Neoliberalism disarms us in another sense as well. For all its rhetoric of freedom and individual initiative, the culture of the market is exceptionally good at inculcating a sense of helplessness. So much of the language around college today, and so much of the negative response to my suggestion that students ought to worry less about pursuing wealth and more about constructing a sense of purpose for themselves, presumes that young people are the passive objects of economic forces. That they have no agency, no options. That they have to do what the market tells them. A Princeton student literally made this argument to me: If the market is incentivizing me to go to Wall Street, he said, then who am I to argue?

I have also had the pleasure, over the past year, of hearing from a lot of people who are pushing back against the dictates of neoliberal education: starting high schools, starting colleges, creating alternatives to high school and college, making documentaries, launching nonprofits, parenting in different ways, conducting their lives in different ways. I welcome these efforts, but none of them address the fundamental problem, which is that we no longer believe in public solutions. We only … [more]
williamderesiewicz  education  highereducation  neoliberalism  capitalism  learning  purpose  stevenpinker  2015  individualism  economics  leadership  missionstatements  courage  confidence  hope  criticalthinking  independence  autonomy  liberalarts  wealth  inequality  citizenship  civics  society  highered  publicpurpose  business  ronaldreagan  billclinton  margaretthatcher  government  media  lioneltrilling  socialgood  creativity  innovation  amywhitaker  service  servicelearning  change  fundamentalchange  systemsthinking  us  civilization  transformation  money  power  aynrand  meritocracy  plutocracy  college  colleges  universities  schools  markets  wallstreet  helplessness  elitism  berniesanders  communitycolleges  aristocracy  reaganism  clintonism  politics  entrepreneurship  volunteerism  rickscott  corporatization  modernity  joshuarothman  greatbooks  1960s  stem  steam  commercialization  davidbrooks 
october 2015 by robertogreco
NYU > Gallatin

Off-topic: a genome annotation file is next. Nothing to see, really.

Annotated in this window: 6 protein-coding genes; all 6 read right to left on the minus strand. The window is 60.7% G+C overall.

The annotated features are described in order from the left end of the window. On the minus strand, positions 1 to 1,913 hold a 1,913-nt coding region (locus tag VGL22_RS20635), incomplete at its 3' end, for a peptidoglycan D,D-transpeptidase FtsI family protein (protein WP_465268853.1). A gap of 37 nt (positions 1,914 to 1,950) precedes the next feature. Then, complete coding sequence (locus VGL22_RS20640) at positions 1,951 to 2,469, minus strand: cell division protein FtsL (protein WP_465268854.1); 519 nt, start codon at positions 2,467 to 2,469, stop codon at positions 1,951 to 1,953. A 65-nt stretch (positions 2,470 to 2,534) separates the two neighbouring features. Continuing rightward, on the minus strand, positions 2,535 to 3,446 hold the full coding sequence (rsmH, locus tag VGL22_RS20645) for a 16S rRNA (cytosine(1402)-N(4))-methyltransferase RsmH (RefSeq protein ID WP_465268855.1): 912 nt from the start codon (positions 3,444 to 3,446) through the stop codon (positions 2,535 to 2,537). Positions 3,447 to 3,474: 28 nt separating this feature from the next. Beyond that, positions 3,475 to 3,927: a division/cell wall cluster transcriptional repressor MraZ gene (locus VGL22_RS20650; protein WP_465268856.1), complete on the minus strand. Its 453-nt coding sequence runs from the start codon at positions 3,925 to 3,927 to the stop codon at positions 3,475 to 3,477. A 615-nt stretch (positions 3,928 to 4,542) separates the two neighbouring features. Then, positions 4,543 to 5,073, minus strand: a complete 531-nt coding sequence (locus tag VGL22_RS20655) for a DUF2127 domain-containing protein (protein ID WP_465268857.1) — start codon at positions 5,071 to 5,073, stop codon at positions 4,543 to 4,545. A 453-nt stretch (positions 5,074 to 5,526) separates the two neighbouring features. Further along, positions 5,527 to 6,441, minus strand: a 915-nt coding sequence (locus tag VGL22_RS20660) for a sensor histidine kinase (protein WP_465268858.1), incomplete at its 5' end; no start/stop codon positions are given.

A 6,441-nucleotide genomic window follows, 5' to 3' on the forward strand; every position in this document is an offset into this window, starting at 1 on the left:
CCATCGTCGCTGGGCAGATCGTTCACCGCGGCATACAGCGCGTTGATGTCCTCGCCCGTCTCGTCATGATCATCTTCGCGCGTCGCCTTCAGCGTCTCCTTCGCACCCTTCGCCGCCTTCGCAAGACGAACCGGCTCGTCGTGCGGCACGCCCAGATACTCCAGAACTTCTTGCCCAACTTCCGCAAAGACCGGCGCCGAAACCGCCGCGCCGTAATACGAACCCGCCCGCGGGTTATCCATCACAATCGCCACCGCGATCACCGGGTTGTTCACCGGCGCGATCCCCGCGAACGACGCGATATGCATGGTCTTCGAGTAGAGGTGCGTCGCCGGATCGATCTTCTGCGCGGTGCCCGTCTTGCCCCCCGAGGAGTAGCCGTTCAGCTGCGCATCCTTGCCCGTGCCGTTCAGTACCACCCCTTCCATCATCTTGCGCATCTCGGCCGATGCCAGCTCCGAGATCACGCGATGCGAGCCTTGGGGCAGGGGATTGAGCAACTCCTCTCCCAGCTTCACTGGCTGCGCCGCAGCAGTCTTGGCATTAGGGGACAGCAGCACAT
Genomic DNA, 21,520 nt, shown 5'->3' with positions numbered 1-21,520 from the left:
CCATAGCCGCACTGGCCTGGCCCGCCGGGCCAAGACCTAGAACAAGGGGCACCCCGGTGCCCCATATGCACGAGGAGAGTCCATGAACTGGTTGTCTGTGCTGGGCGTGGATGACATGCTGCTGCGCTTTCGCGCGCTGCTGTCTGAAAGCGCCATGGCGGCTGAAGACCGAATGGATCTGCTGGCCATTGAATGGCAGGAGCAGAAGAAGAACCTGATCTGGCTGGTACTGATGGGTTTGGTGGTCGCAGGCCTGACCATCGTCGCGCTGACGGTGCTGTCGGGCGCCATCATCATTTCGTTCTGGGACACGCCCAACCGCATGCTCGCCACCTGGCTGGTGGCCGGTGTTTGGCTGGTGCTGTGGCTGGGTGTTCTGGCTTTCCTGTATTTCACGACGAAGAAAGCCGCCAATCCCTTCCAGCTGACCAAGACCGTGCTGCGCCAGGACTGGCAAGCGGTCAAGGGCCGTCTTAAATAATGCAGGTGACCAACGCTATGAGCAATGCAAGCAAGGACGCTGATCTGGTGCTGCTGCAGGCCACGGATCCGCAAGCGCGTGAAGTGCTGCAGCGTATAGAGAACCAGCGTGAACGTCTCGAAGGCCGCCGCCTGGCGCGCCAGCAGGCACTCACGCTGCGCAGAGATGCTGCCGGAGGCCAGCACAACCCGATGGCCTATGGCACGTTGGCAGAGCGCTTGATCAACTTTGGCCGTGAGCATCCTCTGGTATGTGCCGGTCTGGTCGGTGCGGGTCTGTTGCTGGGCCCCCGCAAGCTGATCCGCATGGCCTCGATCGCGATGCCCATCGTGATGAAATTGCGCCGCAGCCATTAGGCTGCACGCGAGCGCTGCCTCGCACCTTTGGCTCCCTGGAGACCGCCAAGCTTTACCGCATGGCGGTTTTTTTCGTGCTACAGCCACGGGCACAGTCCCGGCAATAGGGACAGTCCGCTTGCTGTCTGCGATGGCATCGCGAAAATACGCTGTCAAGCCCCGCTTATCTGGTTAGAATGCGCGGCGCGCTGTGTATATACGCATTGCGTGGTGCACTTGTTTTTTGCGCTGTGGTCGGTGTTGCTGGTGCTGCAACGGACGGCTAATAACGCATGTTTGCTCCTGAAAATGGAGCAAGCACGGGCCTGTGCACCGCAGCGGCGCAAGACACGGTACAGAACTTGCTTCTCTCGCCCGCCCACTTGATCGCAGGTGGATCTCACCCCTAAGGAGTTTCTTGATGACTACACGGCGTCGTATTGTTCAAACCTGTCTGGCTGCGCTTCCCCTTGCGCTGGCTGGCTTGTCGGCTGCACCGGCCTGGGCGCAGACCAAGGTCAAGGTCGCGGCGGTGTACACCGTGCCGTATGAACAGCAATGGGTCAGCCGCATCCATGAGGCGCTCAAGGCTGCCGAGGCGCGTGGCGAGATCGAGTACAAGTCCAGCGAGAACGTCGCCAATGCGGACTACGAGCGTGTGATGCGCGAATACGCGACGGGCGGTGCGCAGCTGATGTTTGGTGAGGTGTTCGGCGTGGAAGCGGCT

"The Gallatin School of Individualized Study, a small innovative college within New York University, gives students the opportunity to design a program of study tailored to their own needs and interests. When students choose Gallatin, they take on the exciting challenge of creating their own curriculum and unique plan for learning. They pursue their individual interests from a personal perspective by taking courses in the various schools of New York University, engaging in self-directed education through independent studies, and participating in experiential learning through internships at New York City's countless institutions, businesses, and arts organizations. Undergraduates experience a thorough grounding in the history of ideas and great books, and graduate students pursue advanced study in interdisciplinary modes of thought."
nyc  nyu  schools  colleges  universities  gallatin  gallatinschoolofindividualizedstudy  individualization  individualized  interdisciplinary  multidisciplinary  porous  openclassroom  explodingschool  crossdisciplinary  generalists  lcproject  unschooling  deschooling  srg  edg  glvo  seminars  seminarmethod  greatbooks  education  learning 
november 2010 by robertogreco
Gallatin School of Individualized Study - Wikipedia
"The Gallatin School of Individualized Study (generally known simply as Gallatin) is a small college within New York University.

Founded in 1972 as the University Without Walls, the school is named after Albert Gallatin, Secretary of the Treasury under Thomas Jefferson, and the founder of NYU. Gallatin believed that the place for a university was not in "the seclusion of cloistered halls but in the throbbing heart of a great city." It was in this spirit that Gallatin was founded. Herbert London was the school's first dean through 1992.

Gallatin aims to provide a "small college" feel, while leveraging its location within one of the largest private universities in the United States. Students are expected to design their own interdisciplinary program that meets their specific interests and career goals. Coursework can be undertaken at any of the schools that comprise NYU. Gallatin currently enrolls 1200 undergraduates and 200 graduate students."
nyc  nyu  schools  colleges  universities  gallatin  gallatinschoolofindividualizedstudy  individualization  individualized  interdisciplinary  multidisciplinary  porous  openclassroom  explodingschool  crossdisciplinary  generalists  mosdef  lcproject  unschooling  deschooling  srg  edg  glvo  seminars  seminarmethod  greatbooks  education  learning 
november 2010 by robertogreco